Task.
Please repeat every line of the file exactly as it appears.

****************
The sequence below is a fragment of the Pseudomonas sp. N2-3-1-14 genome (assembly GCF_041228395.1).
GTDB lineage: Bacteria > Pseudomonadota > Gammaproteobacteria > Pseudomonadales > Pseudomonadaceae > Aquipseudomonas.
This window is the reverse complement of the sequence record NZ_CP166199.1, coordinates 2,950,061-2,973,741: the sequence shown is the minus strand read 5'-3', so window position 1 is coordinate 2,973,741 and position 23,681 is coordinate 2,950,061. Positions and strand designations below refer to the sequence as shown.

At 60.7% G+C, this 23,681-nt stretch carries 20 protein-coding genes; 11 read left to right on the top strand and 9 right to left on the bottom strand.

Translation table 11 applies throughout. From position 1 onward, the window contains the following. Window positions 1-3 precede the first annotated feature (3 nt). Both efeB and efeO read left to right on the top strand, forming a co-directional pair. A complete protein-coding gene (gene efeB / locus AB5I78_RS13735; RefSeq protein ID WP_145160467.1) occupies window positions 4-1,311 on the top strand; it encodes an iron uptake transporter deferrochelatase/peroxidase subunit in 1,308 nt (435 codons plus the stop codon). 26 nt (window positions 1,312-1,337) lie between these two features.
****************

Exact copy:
The sequence below is a fragment of the Pseudomonas sp. N2-3-1-14 genome (assembly GCF_041228395.1).
GTDB lineage: Bacteria > Pseudomonadota > Gammaproteobacteria > Pseudomonadales > Pseudomonadaceae > Aquipseudomonas.
This window is the reverse complement of the sequence record NZ_CP166199.1, coordinates 2,950,061-2,973,741: the sequence shown is the minus strand read 5'-3', so window position 1 is coordinate 2,973,741 and position 23,681 is coordinate 2,950,061. Positions and strand designations below refer to the sequence as shown.

At 60.7% G+C, this 23,681-nt stretch carries 20 protein-coding genes; 11 read left to right on the top strand and 9 right to left on the bottom strand.

Translation table 11 applies throughout. From position 1 onward, the window contains the following. Window positions 1-3 precede the first annotated feature (3 nt). Both efeB and efeO read left to right on the top strand, forming a co-directional pair. A complete protein-coding gene (gene efeB / locus AB5I78_RS13735; RefSeq protein ID WP_145160467.1) occupies window positions 4-1,311 on the top strand; it encodes an iron uptake transporter deferrochelatase/peroxidase subunit in 1,308 nt (435 codons plus the stop codon). 26 nt (window positions 1,312-1,337) lie between these two features.